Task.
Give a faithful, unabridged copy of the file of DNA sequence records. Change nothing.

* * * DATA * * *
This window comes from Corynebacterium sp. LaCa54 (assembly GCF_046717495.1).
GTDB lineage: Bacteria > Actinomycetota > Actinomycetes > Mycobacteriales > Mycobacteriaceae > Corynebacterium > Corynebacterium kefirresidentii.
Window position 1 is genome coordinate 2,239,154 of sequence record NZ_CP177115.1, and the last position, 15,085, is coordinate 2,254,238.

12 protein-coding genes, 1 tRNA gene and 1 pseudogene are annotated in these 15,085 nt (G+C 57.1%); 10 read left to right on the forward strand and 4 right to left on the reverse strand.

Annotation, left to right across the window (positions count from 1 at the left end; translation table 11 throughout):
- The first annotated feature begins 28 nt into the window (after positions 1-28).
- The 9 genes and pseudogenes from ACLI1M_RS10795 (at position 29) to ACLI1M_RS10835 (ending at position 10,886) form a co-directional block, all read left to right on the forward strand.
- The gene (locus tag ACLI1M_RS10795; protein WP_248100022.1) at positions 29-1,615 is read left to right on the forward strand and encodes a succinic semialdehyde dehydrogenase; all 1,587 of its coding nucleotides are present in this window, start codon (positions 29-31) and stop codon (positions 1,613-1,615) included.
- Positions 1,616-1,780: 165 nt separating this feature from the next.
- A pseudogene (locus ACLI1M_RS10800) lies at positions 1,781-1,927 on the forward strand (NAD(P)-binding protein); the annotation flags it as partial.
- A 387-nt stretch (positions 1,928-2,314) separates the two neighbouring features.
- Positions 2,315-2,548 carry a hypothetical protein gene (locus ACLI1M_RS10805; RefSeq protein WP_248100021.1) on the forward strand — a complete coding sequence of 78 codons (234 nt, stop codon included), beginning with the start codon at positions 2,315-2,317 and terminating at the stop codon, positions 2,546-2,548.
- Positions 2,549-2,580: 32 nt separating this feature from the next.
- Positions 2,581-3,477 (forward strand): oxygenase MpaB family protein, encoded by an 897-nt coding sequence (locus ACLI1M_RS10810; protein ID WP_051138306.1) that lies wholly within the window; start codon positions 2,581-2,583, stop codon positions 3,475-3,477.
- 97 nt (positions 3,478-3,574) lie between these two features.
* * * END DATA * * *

This window comes from Corynebacterium sp. LaCa54 (assembly GCF_046717495.1).
GTDB lineage: Bacteria > Actinomycetota > Actinomycetes > Mycobacteriales > Mycobacteriaceae > Corynebacterium > Corynebacterium kefirresidentii.
Window position 1 is genome coordinate 2,239,154 of sequence record NZ_CP177115.1, and the last position, 15,085, is coordinate 2,254,238.

12 protein-coding genes, 1 tRNA gene and 1 pseudogene are annotated in these 15,085 nt (G+C 57.1%); 10 read left to right on the forward strand and 4 right to left on the reverse strand.

Annotation, left to right across the window (positions count from 1 at the left end; translation table 11 throughout):
- The first annotated feature begins 28 nt into the window (after positions 1-28).
- The 9 genes and pseudogenes from ACLI1M_RS10795 (at position 29) to ACLI1M_RS10835 (ending at position 10,886) form a co-directional block, all read left to right on the forward strand.
- The gene (locus tag ACLI1M_RS10795; protein WP_248100022.1) at positions 29-1,615 is read left to right on the forward strand and encodes a succinic semialdehyde dehydrogenase; all 1,587 of its coding nucleotides are present in this window, start codon (positions 29-31) and stop codon (positions 1,613-1,615) included.
- Positions 1,616-1,780: 165 nt separating this feature from the next.
- A pseudogene (locus ACLI1M_RS10800) lies at positions 1,781-1,927 on the forward strand (NAD(P)-binding protein); the annotation flags it as partial.
- A 387-nt stretch (positions 1,928-2,314) separates the two neighbouring features.
- Positions 2,315-2,548 carry a hypothetical protein gene (locus ACLI1M_RS10805; RefSeq protein WP_248100021.1) on the forward strand — a complete coding sequence of 78 codons (234 nt, stop codon included), beginning with the start codon at positions 2,315-2,317 and terminating at the stop codon, positions 2,546-2,548.
- Positions 2,549-2,580: 32 nt separating this feature from the next.
- Positions 2,581-3,477 (forward strand): oxygenase MpaB family protein, encoded by an 897-nt coding sequence (locus ACLI1M_RS10810; protein ID WP_051138306.1) that lies wholly within the window; start codon positions 2,581-2,583, stop codon positions 3,475-3,477.
- 97 nt (positions 3,478-3,574) lie between these two features.